I intend to say a little about each of these groups, but it is important to have some sense of theatre in Melbourne in the immediate pr-and post war periods. There were no Australian professional companies as we understand them today, relying on box office but heavily subsidised through the Federal and State arts funding. Theatre activity was polarised in Melbourne : on the one hand there were the commercial ventures – J C Williamsons empire which relied on theatrical imports, generally musical blockbusters and played in the Comedy and Her majesty’s; Garnett Carroll’s shows at the Princess Theatre and the Tivoli variety venue. On the other were the semi-professional amateur theatres – Gregan McMahon’s Repertory Company, the Melbourne Little Theatre formed in 1931, the left wing New Theatre in 1935, the National Theatre and so on. There was almost no opportunity for Melbourne audiences to see locally written plays by local performers; the most significant local exposure for writers and actors was through radio drama such as Blue Hills.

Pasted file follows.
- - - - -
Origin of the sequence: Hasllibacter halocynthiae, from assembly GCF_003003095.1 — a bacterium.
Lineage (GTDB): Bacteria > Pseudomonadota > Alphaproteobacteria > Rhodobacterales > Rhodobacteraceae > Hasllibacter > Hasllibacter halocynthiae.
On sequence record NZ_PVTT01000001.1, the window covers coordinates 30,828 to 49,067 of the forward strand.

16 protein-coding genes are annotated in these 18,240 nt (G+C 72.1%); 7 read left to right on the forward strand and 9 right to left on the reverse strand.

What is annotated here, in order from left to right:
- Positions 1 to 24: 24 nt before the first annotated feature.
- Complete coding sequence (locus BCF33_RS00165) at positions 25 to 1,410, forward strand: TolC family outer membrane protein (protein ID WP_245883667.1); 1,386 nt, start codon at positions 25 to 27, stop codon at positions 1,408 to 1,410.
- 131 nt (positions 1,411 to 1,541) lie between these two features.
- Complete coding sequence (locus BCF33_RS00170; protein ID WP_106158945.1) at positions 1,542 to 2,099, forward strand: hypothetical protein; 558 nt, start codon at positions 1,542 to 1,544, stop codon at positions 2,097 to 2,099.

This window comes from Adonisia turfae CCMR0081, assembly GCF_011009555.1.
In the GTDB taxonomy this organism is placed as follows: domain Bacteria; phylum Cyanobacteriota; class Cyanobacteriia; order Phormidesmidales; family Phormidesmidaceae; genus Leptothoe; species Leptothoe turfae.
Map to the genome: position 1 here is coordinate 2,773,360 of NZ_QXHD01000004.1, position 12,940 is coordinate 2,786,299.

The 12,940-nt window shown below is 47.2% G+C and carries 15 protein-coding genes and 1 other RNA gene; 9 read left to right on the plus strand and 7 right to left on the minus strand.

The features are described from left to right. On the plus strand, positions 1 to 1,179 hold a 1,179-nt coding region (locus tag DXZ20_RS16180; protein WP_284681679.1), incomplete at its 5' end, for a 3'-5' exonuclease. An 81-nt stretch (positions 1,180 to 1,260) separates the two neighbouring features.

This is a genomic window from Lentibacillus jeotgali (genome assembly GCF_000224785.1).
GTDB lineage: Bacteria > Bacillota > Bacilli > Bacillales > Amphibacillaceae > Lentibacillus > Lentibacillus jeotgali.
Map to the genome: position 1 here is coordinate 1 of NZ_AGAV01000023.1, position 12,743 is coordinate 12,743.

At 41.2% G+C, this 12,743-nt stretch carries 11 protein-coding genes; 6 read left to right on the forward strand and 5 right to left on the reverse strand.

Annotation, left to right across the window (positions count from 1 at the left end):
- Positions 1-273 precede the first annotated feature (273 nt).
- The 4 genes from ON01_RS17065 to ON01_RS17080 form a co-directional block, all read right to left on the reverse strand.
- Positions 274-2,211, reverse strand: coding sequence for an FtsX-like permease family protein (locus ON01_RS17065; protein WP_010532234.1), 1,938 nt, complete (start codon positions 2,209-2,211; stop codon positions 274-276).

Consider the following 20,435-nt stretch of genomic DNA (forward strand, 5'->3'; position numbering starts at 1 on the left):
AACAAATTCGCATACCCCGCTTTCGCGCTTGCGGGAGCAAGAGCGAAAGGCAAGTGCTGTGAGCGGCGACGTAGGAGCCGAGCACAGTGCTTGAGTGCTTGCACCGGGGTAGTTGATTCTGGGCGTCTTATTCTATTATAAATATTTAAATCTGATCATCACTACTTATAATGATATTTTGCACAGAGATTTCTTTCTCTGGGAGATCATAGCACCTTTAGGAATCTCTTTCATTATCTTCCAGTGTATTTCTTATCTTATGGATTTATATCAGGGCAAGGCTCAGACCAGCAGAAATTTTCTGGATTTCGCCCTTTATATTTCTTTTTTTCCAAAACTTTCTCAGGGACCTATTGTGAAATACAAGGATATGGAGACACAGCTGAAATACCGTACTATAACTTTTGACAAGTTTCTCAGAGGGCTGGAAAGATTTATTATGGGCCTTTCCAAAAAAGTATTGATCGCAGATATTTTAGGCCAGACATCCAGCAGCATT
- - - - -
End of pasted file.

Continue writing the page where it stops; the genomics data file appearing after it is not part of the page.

The MUDC was the most active of the Union drama clubs for undergraduate students right through until the sixties. As well, the SRC sponsored annual events, particularly the annual revue (from 1934) and the annual commencement play. For many years the annual revue was directed by Terence Crisp, who occupied a position which appears to have been precursor of Kim’s. The annual revue seems to have been the most popular theatrical event of the year, often turning around themes relating to University life with names like Swot Next (1934), Hot Swots (1935), Bridal and Bits (1936), Rhodes to Glory (1937), Stude Prunes (1938), Getting the Bird (1939), Red Hot and Blue (1941), Current Pie (1946), Mere Witchhunting (1948?), Snigger Mortis (1949). The commencement play, in the early days, seemed to be a vaudeville revue, but subsequently included straight plays. Prior to the establishment of the Union, the MUDC and the SRC performed in the old clubhouse or in outside hired venues, generally the King’s Theatre or the Garrick and on occasion the more prestigious His Majesty’s. The MUDC tackled serious plays, which, in the three decades of the Union part of its history, seem to be surprisingly conservative today. They included works by James Bridie, J B Priestley, Oscar Wilde, Moss Hart & George Kaufman and William Shakespeare. Plays in translation by Ibsen and Strindberg were a little more ambitious but were first brought to Melbourne by Gregan McMahon. What is most evident is the absence of any plays written by local writers and the colonisation of even student theatre by Anglo-European traditions. It was only through the revues that the voices of the students were heard and no doubt this is why they were so popular and memorable. Many of these scripts were, as was the tradition, cannibalised from year to year and included sketches appropriated from Oxford and Cambridge revues.